Mothering. It will delight you and it will drive you to distraction.
Thus, I found myself in the backyard of our home early of a late-April morning when, in an hour or so, my husband and I were set to leave for Charlotte to catch a flight bound for Dallas to help our adult son feather his new apartment nest.
I was barefooted, wearing my pajamas and wielding a post-hole digger. I looked like heck and I felt worse.
A bluebird box that I’d been keeping an eye on as a pair of feathered sweethearts built a nest in its interior, laid eggs and birthed babies was suddenly on the ground. Likely marauded by a stealthy raccoon or cat.
Never miss a local story.
No, I had not gotten a call in the middle of the night about it, swimming up from a deep slumber to wrestle with whatever was being reported on the other end of the line.
No, I’d not experienced that particular kind of quiet a teenager can manage when he or she is tiptoeing around the house, hoping that last night’s hijinks will go undetected.
Nor even that Friday-afternoon-when-the-doctor’s-office-is-closed complaint: “My ear hurts.”
Nope. None of that stuff that sends maternal instincts into overdrive.
I had, however, grown terribly fond of this bluebird couple and while my own nest was empty – not such a bad thing – the twigs-and-leaves assemblage inside the pine box had become a sort of second home for my mama soul, filling my heart with the ebb and flow of how it is to raise a family.
A lot of work; a lot of reward. A lot of angst; a lot of alleluia. A lot of everything.
And now this lovely feathered family of mine was on the ground. In trouble. Vulnerable.
Dare I say the visceral determination of a materfamilias never dies?
Protect, protect, protect.
The red and blue Southwest jet would just have to wait.
I reset the box on the top of the pole. I moved the pole away from the fence. I searched the sky and the trees for the mom and dad and did not see them. I swallowed hard and carefully opened the lid of the bluebird house.
I was prepared for mayhem and what might be left of several little lives that I had come to embrace as a bit my own.
Three tiny gray creatures were in the nest. One appeared to be breathing. And upon closer inspection, maybe the other two. Praise God.
So, I closed the lid and did what every mother must at some point do – I let them go. For the baby birds, allowing nature to take its course. For human children, letting them go too. Letting them make their mistakes and learn and live on.
While in Dallas, my other adult child, a daughter, checked on the bluebird box and reported that all appeared well. The parents had returned to the nest. They were busy going in and out, feeding their young family.
I breathed a sigh of relief only a mother can and because I was curious, I called the Carolina Rescue Center in Columbia to find out more about bluebird families.
The center, on Bush River Road, is a busy place with hundreds of rescued wild creatures in various stages of care. At this time of year, about 500 animals live there, including a slew of baby birds and baby possums.
I chatted with Jay Coles, executive director of the center.
I asked him what was the right thing to do if a bluebird box has been attacked, and like mine, was on the ground.
“Simply return the box to a secure location atop the pole,” he said. “Check to see that the nest and babies are positioned correctly.”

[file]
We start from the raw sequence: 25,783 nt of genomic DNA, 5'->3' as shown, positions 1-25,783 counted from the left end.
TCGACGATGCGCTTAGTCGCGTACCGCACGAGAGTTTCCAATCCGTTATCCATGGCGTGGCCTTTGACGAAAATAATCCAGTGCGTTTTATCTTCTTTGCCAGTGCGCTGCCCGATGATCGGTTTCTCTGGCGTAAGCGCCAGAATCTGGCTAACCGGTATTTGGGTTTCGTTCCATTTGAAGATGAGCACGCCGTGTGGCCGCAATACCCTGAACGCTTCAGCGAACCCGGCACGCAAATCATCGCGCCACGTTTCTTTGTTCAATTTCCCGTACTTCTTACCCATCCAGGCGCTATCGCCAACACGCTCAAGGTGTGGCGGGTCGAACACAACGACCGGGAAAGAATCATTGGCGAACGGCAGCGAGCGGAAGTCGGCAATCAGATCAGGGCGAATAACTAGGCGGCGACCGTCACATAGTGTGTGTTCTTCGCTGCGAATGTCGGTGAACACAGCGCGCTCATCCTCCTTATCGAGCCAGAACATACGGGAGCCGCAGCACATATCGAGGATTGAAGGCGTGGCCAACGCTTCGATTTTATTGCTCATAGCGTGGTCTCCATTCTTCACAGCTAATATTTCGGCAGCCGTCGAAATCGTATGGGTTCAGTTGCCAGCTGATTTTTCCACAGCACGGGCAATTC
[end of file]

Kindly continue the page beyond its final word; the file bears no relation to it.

“Will the parents return to the nest if I mess with it?” I wanted to know.
“Yes,” Jay said, “they will hear the babies calling for food and return to feed.”
“What about touching the baby birds – putting them back in the nest if they have fallen out?”
Urban legend says human scent will drive the parents away. Is that true?
“An old wives’ tale,” Jay said. “Birds have little sense of smell.”
“About how long is the period of time between when a bird lays its eggs to when the babies fledge the nest?”
“Bluebird eggs take about 14 days to incubate and hatch and another 20 days to fledge.”
“I have another nest in a covered area of my back porch, way above our heads. Purple finches, I think. In any case, if the babies fledge out of the nest in one direction, they won’t have far to go to land on a hard surface – the deck of the porch. But if they go another way, they are in for a two-story fall or flight, as the case may be, to the ground below the deck. I’m worried they are going to break their necks if they go in the wrong direction. Any ideas? Advice?”
“Not likely a problem. Fledglings flutter to the ground, not fall. They often leave nests high in trees and come to the ground without any issues. … As the baby birds mature, they begin to develop their first flight feathers and are ready to begin feeding on their own. At this point they are also becoming too large for the nest. If they don’t jump out of the nest, the parents will push them out. The parents will follow the fledglings around, teaching them to feed, fly and escape danger. The parents will often stay hidden from sight until assistance is needed.”
And to think I was in Dallas helping my son feather his new nest, trying not to give too much advice about why table lamps are essential for a certain sort of ambiance. How to place furniture and hang artwork.
While I didn’t stay hidden from sight, I did try to keep my mouth shut until assistance was needed.
Hard for any kind of mother to do, feathered or otherwise.
Happy Mother’s Day.
Salley McAden McInerney is a local writer whose novel, Journey Proud, is based upon growing up in Columbia in the 1960s. She may be reached by emailing firstname.lastname@example.org.
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The center is at 5551 Bush River Road.